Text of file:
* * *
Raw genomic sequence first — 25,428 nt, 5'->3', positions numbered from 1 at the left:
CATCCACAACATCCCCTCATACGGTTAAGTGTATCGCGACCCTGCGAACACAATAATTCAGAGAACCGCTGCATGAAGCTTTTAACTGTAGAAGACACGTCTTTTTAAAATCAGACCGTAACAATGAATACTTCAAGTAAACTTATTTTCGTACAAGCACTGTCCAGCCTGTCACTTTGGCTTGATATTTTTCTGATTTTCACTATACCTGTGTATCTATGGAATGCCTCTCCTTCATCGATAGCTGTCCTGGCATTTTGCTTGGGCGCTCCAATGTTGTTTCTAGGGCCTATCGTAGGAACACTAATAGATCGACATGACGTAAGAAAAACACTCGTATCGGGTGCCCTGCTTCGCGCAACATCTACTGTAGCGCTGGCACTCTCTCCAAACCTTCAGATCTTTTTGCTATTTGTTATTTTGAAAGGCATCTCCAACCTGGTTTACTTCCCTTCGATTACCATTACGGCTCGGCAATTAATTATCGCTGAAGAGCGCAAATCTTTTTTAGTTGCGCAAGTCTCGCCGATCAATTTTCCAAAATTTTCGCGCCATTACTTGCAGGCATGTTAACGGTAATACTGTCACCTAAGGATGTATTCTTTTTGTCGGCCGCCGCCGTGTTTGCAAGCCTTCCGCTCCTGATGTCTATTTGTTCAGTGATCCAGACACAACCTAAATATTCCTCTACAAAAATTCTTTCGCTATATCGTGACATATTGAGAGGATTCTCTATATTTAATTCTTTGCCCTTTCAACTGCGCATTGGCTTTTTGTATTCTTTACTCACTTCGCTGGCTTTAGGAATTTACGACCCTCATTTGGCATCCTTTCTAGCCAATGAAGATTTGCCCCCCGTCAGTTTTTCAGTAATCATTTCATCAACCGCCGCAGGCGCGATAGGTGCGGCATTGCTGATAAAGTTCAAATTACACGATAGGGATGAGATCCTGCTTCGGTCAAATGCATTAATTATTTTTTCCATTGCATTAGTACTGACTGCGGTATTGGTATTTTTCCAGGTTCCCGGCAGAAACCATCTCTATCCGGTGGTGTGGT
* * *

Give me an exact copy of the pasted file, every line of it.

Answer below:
Raw genomic sequence first — 25,428 nt, 5'->3', positions numbered from 1 at the left:
CATCCACAACATCCCCTCATACGGTTAAGTGTATCGCGACCCTGCGAACACAATAATTCAGAGAACCGCTGCATGAAGCTTTTAACTGTAGAAGACACGTCTTTTTAAAATCAGACCGTAACAATGAATACTTCAAGTAAACTTATTTTCGTACAAGCACTGTCCAGCCTGTCACTTTGGCTTGATATTTTTCTGATTTTCACTATACCTGTGTATCTATGGAATGCCTCTCCTTCATCGATAGCTGTCCTGGCATTTTGCTTGGGCGCTCCAATGTTGTTTCTAGGGCCTATCGTAGGAACACTAATAGATCGACATGACGTAAGAAAAACACTCGTATCGGGTGCCCTGCTTCGCGCAACATCTACTGTAGCGCTGGCACTCTCTCCAAACCTTCAGATCTTTTTGCTATTTGTTATTTTGAAAGGCATCTCCAACCTGGTTTACTTCCCTTCGATTACCATTACGGCTCGGCAATTAATTATCGCTGAAGAGCGCAAATCTTTTTTAGTTGCGCAAGTCTCGCCGATCAATTTTCCAAAATTTTCGCGCCATTACTTGCAGGCATGTTAACGGTAATACTGTCACCTAAGGATGTATTCTTTTTGTCGGCCGCCGCCGTGTTTGCAAGCCTTCCGCTCCTGATGTCTATTTGTTCAGTGATCCAGACACAACCTAAATATTCCTCTACAAAAATTCTTTCGCTATATCGTGACATATTGAGAGGATTCTCTATATTTAATTCTTTGCCCTTTCAACTGCGCATTGGCTTTTTGTATTCTTTACTCACTTCGCTGGCTTTAGGAATTTACGACCCTCATTTGGCATCCTTTCTAGCCAATGAAGATTTGCCCCCCGTCAGTTTTTCAGTAATCATTTCATCAACCGCCGCAGGCGCGATAGGTGCGGCATTGCTGATAAAGTTCAAATTACACGATAGGGATGAGATCCTGCTTCGGTCAAATGCATTAATTATTTTTTCCATTGCATTAGTACTGACTGCGGTATTGGTATTTTTCCAGGTTCCCGGCAGAAACCATCTCTATCCGGTGGTGTGGT